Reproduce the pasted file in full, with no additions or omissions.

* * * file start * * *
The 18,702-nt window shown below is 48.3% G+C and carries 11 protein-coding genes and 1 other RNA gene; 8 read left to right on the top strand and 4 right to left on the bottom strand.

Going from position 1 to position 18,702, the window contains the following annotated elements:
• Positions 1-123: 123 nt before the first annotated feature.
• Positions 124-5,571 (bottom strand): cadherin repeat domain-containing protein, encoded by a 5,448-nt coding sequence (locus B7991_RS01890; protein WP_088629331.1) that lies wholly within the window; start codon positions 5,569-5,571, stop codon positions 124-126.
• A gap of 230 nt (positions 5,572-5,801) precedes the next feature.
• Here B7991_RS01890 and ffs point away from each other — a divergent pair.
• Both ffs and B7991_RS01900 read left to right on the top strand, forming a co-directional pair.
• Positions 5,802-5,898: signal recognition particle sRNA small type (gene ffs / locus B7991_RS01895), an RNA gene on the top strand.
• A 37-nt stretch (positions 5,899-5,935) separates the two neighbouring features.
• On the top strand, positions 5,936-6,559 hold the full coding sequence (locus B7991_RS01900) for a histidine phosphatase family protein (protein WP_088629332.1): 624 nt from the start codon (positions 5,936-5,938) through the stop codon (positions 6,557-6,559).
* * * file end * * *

The 18,702-nt window shown below is 48.3% G+C and carries 11 protein-coding genes and 1 other RNA gene; 8 read left to right on the top strand and 4 right to left on the bottom strand.

Going from position 1 to position 18,702, the window contains the following annotated elements:
• Positions 1-123: 123 nt before the first annotated feature.
• Positions 124-5,571 (bottom strand): cadherin repeat domain-containing protein, encoded by a 5,448-nt coding sequence (locus B7991_RS01890; protein WP_088629331.1) that lies wholly within the window; start codon positions 5,569-5,571, stop codon positions 124-126.
• A gap of 230 nt (positions 5,572-5,801) precedes the next feature.
• Here B7991_RS01890 and ffs point away from each other — a divergent pair.
• Both ffs and B7991_RS01900 read left to right on the top strand, forming a co-directional pair.
• Positions 5,802-5,898: signal recognition particle sRNA small type (gene ffs / locus B7991_RS01895), an RNA gene on the top strand.
• A 37-nt stretch (positions 5,899-5,935) separates the two neighbouring features.
• On the top strand, positions 5,936-6,559 hold the full coding sequence (locus B7991_RS01900) for a histidine phosphatase family protein (protein WP_088629332.1): 624 nt from the start codon (positions 5,936-5,938) through the stop codon (positions 6,557-6,559).